Camp Gordon Johnston’s museum role is to preserve the
heritage of the men who trained at the camp during WW II. Carrabelle was the
focal point of social life around the camp when it was open during WW II, and
today continues its role as the preserver of the amphibious soldier's heritage.
Camp Gordon Johnston opened in 1942 for the sole purpose of
training amphibious soldiers and their support groups, this camp trained a
quarter of a million men, closing in June of 1946.
The sacrifices and achievements of our WW II era citizens
have led historians to label these individuals as the best generation America
has yet produced. We feel it would be a tragedy not to display their
accomplishments as a worthy lesson for today's citizens. To this extent the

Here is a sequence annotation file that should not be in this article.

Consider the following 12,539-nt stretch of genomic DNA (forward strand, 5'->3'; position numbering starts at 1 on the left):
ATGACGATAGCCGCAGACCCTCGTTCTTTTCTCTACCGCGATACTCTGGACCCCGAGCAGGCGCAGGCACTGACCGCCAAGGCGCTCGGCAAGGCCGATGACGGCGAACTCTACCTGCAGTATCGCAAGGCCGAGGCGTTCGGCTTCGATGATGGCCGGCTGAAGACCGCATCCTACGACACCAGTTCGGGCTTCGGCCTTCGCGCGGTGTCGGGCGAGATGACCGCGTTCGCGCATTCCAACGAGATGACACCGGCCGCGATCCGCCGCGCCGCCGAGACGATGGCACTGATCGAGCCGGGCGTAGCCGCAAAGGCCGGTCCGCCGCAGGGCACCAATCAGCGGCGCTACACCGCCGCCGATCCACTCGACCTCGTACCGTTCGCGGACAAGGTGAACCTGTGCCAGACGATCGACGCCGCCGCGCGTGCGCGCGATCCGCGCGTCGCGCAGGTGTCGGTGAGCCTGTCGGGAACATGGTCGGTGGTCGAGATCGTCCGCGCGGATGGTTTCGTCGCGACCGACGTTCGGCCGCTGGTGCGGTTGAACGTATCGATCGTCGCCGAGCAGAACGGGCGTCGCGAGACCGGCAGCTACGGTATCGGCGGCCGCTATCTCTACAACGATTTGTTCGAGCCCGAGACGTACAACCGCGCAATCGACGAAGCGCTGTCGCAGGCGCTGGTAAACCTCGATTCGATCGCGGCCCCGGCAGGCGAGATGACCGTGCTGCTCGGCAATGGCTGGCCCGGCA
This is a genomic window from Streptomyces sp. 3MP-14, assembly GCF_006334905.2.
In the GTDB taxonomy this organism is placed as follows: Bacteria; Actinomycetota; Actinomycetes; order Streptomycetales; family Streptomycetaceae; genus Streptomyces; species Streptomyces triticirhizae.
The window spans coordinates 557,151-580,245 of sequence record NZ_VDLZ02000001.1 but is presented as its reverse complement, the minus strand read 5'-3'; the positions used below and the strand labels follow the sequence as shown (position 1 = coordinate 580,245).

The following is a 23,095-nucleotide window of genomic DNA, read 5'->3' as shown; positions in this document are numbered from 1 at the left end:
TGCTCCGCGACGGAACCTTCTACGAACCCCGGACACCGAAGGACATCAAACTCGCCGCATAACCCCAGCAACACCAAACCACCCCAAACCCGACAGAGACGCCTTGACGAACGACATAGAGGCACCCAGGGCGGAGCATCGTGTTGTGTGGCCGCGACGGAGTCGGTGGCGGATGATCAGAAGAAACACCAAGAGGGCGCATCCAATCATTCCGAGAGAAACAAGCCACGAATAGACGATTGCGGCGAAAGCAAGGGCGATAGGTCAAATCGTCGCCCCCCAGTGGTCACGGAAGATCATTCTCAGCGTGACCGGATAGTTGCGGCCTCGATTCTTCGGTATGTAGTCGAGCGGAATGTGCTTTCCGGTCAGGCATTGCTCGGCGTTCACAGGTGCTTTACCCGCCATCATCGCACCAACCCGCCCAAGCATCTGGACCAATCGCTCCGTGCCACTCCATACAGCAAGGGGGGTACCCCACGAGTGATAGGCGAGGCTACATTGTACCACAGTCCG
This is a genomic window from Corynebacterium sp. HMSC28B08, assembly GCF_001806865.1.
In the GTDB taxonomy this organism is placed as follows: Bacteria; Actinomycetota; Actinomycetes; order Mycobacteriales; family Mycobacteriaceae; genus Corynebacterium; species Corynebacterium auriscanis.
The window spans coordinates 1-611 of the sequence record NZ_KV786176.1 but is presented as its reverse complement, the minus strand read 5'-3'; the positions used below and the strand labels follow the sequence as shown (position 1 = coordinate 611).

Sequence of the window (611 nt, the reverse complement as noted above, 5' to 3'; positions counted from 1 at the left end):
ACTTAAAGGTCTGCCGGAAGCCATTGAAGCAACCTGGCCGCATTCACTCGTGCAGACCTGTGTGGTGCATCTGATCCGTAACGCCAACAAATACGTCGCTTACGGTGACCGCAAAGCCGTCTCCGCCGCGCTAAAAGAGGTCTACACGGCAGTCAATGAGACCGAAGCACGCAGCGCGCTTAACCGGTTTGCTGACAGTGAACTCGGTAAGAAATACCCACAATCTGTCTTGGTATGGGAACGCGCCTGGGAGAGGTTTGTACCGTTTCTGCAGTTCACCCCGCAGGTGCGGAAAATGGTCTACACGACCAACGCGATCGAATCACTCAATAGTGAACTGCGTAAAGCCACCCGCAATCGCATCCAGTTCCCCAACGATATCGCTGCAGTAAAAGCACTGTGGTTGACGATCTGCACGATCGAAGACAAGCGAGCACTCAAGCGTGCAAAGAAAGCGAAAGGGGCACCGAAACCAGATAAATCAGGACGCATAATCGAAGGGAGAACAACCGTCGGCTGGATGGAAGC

museum promotes not only the history of WW II, but also portrays the gigantic
effort that our nation poured into this conflict. The CGJ Museum has compiled
an extensive history of the various units that trained here, as well as a
photographic display of the area and life as it existed at the camp.
Furthermore, the CGJ veterans have contributed the artifacts brought back from
battles overseas, along with uniforms, mess kits, and all sorts of souvenirs,
too numerous to name.
Indirect Public Support HelpIndirect public support represents revenue received through solicitation campaigns. This includes funding United Way and other federated fundraising organizations, but does not include donor designated contributions.
Earned Revenue HelpEarned revenue represents income generated in direct exchange for a product or service.Earned income includes income from government contracts.
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